In the '90s, you mainly found female artists in one of two categories: (1) women playing straightforward rock music (often drawing praise for showing that they're capable of being like men), and (2) women playing music clearly not intended to rock. Examples of the first category would be Hole, the Breeders, Veruca Salt, and L7; examples of the second would be Sarah McLachlan, Lisa Loeb, and Jewel. Outstanding exceptions — that is, women in more innovative grey areas — were Tori Amos and Bjork (who are also in the 2000s list). In this decade, women in the spirit of Bjork and Tori Amos have multiplied: St. Vincent, My Brightest Diamond, the Dresden Dolls, Hanne Hukkelberg, Imogen Heap (Frou Frou), Rilo Kiley (Jenny Lewis), Feist, Psapp, Decoder Ring, Camera Obscura, Regina Spektor, and many others.

3. Guitars have been demoted from the dominant instrument to just one of many instruments. Bands routinely go beyond the standard rock ensemble of guitar/bass/drums and use the full panoply of instruments. A rock song with piano and strings doesn't stand out as unusual (e.g. #55). It's reminiscent of the Beatles' later work except that sophisticated electronics are part of the toolkit now. Of course, there was already an earlier decade where popular music was heavily electronic — the '80s — but synthesizers became so dominant then as to be overwhelming, which led to the alt-rock backlash of the '90s. Artists in the '00s have generally struck a more tasteful balance between electronics and traditional instruments — and the electronics themselves sound better anyway.

4. Male singers seem unconcerned with living up to traditional expectations of rock singing (loud, raspy, macho, aggressive). Examples are Rufus Wainwright, Beirut, and Grizzly Bear. It's influenced by a man who tragically can't be on this list: Jeff Buckley. It's more flowing, refined, and classically melodious. Some of these singers can and do "rock," but they freely choose not to.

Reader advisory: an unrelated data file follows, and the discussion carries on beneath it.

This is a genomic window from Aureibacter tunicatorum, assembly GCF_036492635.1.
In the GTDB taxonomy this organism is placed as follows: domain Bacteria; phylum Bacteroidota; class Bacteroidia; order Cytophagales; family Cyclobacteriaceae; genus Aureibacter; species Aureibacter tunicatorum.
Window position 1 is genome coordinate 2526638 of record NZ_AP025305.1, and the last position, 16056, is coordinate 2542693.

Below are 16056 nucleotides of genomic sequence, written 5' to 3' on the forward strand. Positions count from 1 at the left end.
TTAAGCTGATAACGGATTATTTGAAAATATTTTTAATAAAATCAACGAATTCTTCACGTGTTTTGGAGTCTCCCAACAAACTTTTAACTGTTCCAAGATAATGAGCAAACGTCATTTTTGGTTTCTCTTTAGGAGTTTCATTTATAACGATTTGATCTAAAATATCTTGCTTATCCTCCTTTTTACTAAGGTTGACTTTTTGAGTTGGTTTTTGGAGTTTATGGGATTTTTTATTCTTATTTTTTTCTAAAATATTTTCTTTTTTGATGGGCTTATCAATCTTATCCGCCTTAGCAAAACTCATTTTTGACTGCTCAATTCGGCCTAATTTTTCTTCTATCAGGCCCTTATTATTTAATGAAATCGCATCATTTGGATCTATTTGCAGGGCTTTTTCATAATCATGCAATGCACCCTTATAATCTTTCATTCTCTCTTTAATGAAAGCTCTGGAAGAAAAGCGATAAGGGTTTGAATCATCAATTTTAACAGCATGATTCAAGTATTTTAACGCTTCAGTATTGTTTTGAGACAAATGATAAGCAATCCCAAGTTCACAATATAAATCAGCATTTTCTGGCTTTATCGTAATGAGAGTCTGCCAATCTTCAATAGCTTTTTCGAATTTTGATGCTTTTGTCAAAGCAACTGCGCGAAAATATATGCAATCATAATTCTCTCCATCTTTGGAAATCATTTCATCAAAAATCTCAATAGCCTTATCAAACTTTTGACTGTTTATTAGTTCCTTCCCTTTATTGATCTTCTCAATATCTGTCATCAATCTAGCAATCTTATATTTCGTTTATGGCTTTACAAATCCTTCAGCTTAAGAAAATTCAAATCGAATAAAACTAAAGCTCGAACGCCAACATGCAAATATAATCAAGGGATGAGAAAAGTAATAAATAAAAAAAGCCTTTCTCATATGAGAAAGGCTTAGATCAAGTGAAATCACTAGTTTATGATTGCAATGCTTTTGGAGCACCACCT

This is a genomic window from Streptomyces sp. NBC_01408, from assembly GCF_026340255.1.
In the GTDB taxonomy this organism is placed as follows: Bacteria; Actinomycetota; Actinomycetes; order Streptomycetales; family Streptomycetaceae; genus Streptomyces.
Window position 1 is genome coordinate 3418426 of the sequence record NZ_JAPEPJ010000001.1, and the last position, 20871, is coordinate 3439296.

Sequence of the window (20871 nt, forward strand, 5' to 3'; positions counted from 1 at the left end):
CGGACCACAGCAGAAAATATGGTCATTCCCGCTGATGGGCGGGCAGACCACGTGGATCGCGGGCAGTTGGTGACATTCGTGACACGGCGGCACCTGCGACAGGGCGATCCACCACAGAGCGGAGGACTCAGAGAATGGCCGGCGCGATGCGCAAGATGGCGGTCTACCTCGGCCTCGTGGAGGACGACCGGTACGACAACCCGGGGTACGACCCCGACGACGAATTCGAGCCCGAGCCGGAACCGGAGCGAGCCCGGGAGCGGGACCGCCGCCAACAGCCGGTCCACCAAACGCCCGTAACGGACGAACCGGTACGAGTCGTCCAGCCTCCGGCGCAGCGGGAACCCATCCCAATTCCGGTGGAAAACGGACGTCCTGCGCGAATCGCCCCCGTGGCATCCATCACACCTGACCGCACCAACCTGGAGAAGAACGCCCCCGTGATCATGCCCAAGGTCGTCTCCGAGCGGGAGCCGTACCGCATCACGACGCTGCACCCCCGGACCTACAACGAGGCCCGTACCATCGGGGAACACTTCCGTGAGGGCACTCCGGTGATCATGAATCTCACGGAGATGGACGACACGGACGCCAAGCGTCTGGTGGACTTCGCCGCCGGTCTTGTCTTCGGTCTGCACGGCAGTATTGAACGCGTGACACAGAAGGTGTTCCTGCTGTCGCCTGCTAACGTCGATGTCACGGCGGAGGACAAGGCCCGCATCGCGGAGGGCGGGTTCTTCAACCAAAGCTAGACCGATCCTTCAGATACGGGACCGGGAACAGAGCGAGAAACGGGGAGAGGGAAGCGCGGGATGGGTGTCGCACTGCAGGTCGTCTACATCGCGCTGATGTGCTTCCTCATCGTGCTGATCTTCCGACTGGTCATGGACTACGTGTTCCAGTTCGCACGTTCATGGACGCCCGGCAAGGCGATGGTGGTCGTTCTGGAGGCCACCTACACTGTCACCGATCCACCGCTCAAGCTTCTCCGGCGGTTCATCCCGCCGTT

5. So "rock" is less dominant, but what was the best rock of the 2000s like? If we take the listed songs by the Strokes, the White Stripes, Hot Hot Heat, and Franz Ferdinand, we can hear a decisive shift away from '90s rock. The new rock is simpler and more down-to-earth. These bands aren't like Nirvana, Pearl Jam, the Smashing Pumpkins, Soundgarden, or Alice in Chains — who bared their souls and tried to overwhelm you with their emotion. The new bands just want to write fun rock songs with catchy melodies and a cool guitar lick or two; if they succeed at that, their job is done. The singing and guitar playing are usually less ambitious (Jack White being the exception that proves the general rule when it comes to guitar), and the songwriting tends to be more concise. The drumming often sounds like a human version of a disco beat. For these bands, a song with the earnest drama of Pearl Jam's "Jeremy" or a concept album with the grandeur of the Smashing Pumpkin's Mellon Collie and the Infinite Sadness would be unthinkable. (None of this is inherently better or worse than '90s rock — just different.)

6. Less interest in originality than synthesis of the past. I don't mean to criticize this music as "unoriginal." It is original, but in subtler ways. It's not usually original in the sense of "Congratulations to these people for creating a brand-new genre!" It's original as in "Hey, Of Montreal picks really good music to be influenced by, and they piece together the influences in fantastically unusual and refreshing ways."

7. Love is in; angst is out. Love is once again the default subject matter even in "indie"/"alternative" genres. Unlike in the '90s, you rarely hear an outpouring of angst unconnected to romance.

8. A quality you might call "positivity" or "optimism." The songs have lines like "Maybe I'll never die / I'll just keep growing younger with you" (#8) and "Say what you want to satisfy yourself" (#36). They have titles like "Good Day" and "Light and Day/Reach for the Sun." Songs that stand out as negative — Green Day's "Boulevard of Broken Dreams," Beck's "Lost Cause" — are by artists who had their breakthroughs in the angst-ridden mid-'90s. While Radiohead has perfected the rock of eerie atmospheres and tormented souls, people like Regina Spektor and Arcade Fire have been no less brilliant at playing music with more major keys, less cynicism, more vivacity, less darkness, more sunshine.

Monday, December 14, 2009

"This is a sacred place."

So said Dave Douglas, the jazz trumpet player, in the middle of his in-between-song banter last night.